The 17 dairy companies sent the letter to governors in states with significant numbers of dairy farms and dairy processing companies because of the damage Canada’s policies have had already or are poised to have on these farms and companies, as well as their employees and many communities. The letter urges state officials to “consider all tools at their disposal to ensure Canada understands the seriousness of this issue.” The states are Arizona, California, Colorado, Idaho, Iowa, Indiana, Kansas, Maryland, Massachusetts, Michigan, Minnesota, Missouri, Montana, Nebraska, New Mexico, New York, North Dakota, Ohio, Pennsylvania, South Dakota, Texas, Vermont, Virginia, Washington and Wisconsin. Read the letter here.
Earlier this month, U.S. dairy organizations and state departments of agriculture across the country sent a similar letter to President Donald Trump that said Canada’s protectionist policies are in direct violation of its trade commitments under the North American Free Trade Agreement (NAFTA) and the World Trade Organization (WTO). The organizations urged the president and his key cabinet members to take immediate action. The letter to Trump was signed by the International Dairy Foods Association (IDFA), the National Milk Producers Federation (NMPF), the U.S. Dairy Export Council (USDEC) and the National Association of State Departments of Agriculture (NASDA).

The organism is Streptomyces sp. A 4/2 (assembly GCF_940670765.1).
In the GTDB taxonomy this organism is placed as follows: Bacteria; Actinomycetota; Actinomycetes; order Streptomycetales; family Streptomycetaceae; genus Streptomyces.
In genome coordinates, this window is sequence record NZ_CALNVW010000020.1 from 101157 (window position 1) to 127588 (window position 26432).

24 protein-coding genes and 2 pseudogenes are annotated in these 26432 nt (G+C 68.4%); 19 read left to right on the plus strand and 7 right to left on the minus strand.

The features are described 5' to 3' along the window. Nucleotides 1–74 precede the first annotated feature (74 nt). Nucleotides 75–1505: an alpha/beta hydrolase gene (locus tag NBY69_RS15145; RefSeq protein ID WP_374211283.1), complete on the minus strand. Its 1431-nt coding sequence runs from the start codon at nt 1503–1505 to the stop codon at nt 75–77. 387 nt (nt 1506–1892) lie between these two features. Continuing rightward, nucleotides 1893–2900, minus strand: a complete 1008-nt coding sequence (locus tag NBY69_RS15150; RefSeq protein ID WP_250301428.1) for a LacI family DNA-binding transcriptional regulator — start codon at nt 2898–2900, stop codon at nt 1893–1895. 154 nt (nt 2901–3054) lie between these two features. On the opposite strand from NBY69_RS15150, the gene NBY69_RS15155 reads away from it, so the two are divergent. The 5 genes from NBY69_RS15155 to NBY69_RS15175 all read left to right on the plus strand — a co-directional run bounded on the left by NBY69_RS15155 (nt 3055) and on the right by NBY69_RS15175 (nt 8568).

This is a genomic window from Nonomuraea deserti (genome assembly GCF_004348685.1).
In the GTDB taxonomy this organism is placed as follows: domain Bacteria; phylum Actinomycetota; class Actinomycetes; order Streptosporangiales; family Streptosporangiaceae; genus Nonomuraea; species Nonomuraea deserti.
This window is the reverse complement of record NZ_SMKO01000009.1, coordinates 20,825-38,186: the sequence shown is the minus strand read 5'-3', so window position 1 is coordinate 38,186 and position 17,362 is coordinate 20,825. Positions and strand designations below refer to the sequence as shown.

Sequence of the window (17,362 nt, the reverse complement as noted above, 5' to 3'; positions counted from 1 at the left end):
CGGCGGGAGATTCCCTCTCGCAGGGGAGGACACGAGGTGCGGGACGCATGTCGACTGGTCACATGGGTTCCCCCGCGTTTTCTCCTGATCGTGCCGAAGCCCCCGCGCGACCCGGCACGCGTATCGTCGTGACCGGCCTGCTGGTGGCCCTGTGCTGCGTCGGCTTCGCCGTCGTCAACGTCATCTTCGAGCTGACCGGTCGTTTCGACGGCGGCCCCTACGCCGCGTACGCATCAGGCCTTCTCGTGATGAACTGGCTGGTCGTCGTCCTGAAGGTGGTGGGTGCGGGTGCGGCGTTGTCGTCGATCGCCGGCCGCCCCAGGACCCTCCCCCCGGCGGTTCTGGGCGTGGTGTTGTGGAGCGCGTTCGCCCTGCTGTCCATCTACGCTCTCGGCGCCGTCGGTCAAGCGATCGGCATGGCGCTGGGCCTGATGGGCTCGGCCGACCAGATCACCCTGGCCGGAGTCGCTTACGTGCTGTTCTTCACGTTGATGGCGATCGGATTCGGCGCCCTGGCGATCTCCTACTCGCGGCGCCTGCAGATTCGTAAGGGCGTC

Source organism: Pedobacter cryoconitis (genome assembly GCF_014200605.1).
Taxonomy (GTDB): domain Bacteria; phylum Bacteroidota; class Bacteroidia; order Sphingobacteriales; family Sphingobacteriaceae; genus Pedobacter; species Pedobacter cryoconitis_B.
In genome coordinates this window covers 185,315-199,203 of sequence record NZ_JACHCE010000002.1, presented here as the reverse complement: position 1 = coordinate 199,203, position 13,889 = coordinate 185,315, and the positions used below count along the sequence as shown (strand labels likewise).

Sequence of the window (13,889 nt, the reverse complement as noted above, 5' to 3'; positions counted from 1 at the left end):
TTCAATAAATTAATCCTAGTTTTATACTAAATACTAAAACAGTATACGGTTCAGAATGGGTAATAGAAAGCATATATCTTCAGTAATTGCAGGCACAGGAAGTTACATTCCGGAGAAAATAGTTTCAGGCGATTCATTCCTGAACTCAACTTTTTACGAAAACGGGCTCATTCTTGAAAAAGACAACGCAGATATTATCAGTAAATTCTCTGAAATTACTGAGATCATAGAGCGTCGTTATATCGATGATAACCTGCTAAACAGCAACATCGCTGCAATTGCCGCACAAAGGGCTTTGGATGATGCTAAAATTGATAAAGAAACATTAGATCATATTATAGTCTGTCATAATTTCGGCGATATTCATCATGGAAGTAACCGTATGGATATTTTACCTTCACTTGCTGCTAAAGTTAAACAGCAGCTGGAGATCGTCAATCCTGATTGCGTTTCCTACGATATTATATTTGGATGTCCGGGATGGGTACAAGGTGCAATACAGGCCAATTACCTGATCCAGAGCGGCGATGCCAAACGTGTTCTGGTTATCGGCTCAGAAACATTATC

“In the current trade climate across North America, it is foolhardy for Canada to continue provoking the United States with a course of action that so blatantly violates our trade agreements,” said Jim Mulhern, president and CEO of NMPF. “We need our nation’s governors to join in our call for Canada to step back from the brink of what it is about to do and take steps to remind Canada how critical trade is to its own interests, as well.”